The request for proposals for presentations for the 2014 IEA Conference has been sent out and people will soon be able to submit proposals. Some significant changes were made to the process last year and we have made some tweaks again this year. The two biggest changes last year were putting the proposals through a blind-review process and eliminating the category of ‘invited presenter.’
Conference committees always face the challenge of trying to balance the sometimes conflicting responsibility to be fair and unbiased and responsibility to ensure high-quality presenters. We receive between 80 and 100 proposals each year, and there is no way that the committee can fully vet each and every potential presenter. Further, we want to ensure that new presenters are given an equal chance to get onto the schedule, thus brining fresh voices and ideas into the fold.
In the past, some people were invited to present based on the high quality of presentations they had done in the past. Over time, this list grew to such a large number that there were fewer and fewer spots left for others. As the conference committee considered how to narrow the list it became clear that the only fair way to do it was to do away with the list altogether and have everyone submit a proposal. (The only exceptions we made were standing invitations to the IEA’s founders to present without going through the proposal-submission process.) Not everyone was happy about this, of course, but the vast majority of our formerly invited presenters saw the logic and fairness of the decision.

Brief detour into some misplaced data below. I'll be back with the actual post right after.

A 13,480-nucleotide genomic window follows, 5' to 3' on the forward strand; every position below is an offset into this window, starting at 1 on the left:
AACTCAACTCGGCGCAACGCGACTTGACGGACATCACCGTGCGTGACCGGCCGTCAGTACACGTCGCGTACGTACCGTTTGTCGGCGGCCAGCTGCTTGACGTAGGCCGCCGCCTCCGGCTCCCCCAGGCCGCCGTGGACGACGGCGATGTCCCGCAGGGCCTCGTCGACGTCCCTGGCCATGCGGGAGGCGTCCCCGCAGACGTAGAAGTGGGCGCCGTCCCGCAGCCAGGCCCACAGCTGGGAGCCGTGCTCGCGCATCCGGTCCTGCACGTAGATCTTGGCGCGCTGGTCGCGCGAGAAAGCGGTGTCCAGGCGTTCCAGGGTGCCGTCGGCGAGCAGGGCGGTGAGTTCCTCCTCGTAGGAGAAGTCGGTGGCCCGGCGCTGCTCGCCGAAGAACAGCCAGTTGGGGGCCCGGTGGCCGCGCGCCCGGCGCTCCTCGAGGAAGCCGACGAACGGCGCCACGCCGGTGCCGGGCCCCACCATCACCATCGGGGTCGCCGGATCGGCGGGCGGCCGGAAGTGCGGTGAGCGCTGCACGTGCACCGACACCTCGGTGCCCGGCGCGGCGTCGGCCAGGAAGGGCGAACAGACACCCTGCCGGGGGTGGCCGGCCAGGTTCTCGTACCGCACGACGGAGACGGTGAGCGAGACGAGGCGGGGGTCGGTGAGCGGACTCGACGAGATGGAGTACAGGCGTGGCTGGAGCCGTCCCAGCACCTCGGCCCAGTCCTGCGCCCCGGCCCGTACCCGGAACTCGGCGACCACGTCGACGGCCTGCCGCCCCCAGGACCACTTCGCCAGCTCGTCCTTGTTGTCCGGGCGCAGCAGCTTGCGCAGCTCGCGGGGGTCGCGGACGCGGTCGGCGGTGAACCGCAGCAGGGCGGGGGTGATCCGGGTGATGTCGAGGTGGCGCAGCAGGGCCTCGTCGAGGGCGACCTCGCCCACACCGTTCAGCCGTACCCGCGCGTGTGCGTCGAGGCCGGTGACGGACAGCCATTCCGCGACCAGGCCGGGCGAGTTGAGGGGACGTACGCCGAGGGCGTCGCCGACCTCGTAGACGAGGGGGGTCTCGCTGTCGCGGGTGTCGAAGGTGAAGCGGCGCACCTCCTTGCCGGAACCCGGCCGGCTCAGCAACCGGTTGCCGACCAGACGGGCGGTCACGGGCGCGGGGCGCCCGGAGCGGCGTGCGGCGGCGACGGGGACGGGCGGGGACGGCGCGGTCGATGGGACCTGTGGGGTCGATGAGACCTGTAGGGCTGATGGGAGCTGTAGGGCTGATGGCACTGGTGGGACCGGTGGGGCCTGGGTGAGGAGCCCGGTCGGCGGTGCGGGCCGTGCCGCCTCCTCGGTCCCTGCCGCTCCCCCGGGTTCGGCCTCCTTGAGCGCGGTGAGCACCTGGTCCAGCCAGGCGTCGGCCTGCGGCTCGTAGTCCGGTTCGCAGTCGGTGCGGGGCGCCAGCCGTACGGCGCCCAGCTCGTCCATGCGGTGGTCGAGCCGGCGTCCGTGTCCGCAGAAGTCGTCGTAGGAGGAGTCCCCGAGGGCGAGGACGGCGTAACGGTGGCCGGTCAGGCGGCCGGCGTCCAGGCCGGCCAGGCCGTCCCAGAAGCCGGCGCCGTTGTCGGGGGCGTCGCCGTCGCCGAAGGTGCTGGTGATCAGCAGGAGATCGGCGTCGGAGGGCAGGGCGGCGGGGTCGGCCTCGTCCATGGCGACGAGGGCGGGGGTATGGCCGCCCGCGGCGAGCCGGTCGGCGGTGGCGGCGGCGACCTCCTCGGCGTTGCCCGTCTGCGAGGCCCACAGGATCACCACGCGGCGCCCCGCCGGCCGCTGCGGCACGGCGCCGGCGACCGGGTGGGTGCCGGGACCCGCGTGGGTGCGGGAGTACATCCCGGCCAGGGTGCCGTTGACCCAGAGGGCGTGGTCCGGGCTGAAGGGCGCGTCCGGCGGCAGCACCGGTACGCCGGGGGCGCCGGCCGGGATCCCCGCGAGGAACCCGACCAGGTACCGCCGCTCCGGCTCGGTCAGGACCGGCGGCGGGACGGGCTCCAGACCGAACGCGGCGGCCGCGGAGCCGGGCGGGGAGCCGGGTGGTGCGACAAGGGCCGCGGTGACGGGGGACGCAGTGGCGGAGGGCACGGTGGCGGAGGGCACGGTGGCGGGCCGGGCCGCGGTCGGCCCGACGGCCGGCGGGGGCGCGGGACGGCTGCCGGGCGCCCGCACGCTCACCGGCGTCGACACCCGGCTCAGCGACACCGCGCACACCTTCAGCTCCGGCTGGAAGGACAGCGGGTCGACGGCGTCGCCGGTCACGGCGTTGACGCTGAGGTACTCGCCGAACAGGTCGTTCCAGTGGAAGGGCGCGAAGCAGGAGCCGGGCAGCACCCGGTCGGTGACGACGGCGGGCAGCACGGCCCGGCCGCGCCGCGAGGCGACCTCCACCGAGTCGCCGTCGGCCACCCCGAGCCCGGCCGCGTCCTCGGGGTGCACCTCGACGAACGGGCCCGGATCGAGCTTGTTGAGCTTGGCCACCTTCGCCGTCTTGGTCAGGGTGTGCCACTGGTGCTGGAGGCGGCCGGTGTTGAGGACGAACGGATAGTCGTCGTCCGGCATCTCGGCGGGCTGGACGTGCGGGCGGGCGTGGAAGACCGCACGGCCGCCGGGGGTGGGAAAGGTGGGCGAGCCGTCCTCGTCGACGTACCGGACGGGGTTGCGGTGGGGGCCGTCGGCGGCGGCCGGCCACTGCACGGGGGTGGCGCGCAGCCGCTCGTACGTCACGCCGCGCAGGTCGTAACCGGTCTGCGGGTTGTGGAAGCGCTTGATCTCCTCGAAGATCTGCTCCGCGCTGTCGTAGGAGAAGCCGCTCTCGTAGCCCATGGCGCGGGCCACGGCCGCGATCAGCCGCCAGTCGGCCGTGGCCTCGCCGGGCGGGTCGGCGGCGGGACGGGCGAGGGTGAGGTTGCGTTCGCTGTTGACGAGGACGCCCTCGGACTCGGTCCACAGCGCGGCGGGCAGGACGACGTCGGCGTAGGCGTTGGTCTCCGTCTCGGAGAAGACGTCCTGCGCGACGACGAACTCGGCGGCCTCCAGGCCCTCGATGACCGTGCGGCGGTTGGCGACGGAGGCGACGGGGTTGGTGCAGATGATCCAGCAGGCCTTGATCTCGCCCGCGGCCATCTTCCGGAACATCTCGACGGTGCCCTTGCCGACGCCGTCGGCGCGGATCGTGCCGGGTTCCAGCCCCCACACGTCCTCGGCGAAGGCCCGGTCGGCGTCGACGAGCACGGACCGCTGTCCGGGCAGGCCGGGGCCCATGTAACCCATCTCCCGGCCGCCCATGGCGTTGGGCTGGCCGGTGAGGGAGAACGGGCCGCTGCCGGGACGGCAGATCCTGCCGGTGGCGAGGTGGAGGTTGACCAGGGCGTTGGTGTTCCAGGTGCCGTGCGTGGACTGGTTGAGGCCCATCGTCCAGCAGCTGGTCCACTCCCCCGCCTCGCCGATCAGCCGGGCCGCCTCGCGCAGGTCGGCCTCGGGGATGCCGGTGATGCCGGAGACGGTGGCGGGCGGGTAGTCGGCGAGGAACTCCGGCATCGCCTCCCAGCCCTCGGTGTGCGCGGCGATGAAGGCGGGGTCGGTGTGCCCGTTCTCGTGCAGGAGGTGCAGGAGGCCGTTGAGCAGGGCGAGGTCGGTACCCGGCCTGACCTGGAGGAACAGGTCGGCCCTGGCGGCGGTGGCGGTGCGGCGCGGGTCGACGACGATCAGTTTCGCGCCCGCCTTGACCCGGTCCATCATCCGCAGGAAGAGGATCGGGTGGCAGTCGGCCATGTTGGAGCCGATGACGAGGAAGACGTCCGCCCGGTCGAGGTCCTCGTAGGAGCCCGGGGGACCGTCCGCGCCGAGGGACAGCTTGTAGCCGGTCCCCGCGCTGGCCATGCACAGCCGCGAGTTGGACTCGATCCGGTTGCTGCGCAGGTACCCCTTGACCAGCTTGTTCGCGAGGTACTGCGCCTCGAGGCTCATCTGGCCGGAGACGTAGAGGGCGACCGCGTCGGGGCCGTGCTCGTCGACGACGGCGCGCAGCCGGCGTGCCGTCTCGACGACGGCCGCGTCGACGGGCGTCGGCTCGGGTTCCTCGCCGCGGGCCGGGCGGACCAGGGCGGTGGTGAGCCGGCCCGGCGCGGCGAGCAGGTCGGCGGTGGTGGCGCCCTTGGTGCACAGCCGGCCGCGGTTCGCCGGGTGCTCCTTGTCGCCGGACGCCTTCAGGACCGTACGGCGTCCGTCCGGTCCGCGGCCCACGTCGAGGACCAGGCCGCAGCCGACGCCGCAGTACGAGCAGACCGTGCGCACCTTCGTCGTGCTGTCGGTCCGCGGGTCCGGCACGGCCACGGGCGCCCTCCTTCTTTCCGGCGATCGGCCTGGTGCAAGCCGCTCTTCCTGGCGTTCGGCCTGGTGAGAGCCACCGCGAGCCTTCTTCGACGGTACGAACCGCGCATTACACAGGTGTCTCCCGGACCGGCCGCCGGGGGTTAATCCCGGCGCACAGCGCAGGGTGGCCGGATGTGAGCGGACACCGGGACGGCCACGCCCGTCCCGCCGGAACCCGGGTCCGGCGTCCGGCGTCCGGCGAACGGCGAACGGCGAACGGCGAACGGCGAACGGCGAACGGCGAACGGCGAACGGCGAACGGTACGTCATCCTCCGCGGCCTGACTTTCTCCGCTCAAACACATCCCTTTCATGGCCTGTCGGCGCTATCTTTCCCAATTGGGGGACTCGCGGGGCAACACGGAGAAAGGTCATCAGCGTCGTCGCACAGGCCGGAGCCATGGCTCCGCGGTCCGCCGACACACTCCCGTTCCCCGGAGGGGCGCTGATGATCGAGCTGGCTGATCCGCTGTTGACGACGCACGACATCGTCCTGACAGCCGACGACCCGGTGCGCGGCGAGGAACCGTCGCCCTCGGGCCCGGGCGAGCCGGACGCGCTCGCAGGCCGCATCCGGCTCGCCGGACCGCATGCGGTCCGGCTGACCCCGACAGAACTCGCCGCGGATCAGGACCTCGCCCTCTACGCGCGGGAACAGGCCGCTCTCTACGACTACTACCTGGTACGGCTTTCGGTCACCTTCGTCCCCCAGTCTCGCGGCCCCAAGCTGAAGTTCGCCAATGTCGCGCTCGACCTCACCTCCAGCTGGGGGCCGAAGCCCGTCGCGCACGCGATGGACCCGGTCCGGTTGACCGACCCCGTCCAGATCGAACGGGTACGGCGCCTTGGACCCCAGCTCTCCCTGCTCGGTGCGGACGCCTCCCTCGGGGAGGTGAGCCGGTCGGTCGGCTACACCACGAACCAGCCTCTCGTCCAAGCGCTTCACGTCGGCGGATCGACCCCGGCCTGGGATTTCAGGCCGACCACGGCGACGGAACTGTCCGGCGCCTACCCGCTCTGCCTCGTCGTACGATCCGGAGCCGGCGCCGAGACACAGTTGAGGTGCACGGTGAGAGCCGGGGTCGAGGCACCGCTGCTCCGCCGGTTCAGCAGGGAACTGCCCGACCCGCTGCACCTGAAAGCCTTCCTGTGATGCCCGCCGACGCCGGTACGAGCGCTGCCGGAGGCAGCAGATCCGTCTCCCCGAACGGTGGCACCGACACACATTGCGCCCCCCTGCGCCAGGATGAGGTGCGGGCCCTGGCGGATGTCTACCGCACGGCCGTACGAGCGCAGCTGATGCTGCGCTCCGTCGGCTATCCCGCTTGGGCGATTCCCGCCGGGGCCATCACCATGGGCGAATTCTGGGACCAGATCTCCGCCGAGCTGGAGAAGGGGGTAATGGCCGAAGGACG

To ensure fairness in selection, the conference committee solicited the help of a number of highly respected Enneagram practitioners to review the proposals and rate them without knowing the identity of the author. Each proposal was scored on the quality of the proposal itself, not on the reputation or renown (or connections, for that matter) of the individual. This approach can create a new set of challenges – someone may write a great proposal but be a less-than-great presenter. Or, they may be a great presenter and a less-than-great proposal writer. Therefore, this year the conference committee will add a second step to the review process, and after the scores from the blind review are submitted the committee will factor in a second score based on feedback (if any) received on previous conference presentations. (So it is more important than ever for you to fill out the online feedback form that is distributed after the conference each year.)
No system is perfect, and there will always be fixes and improvements to make, but it is important to us, the IEA board, to be open and transparent in what we do. Please don’t hesitate to contact us at email@example.com with questions or concerns.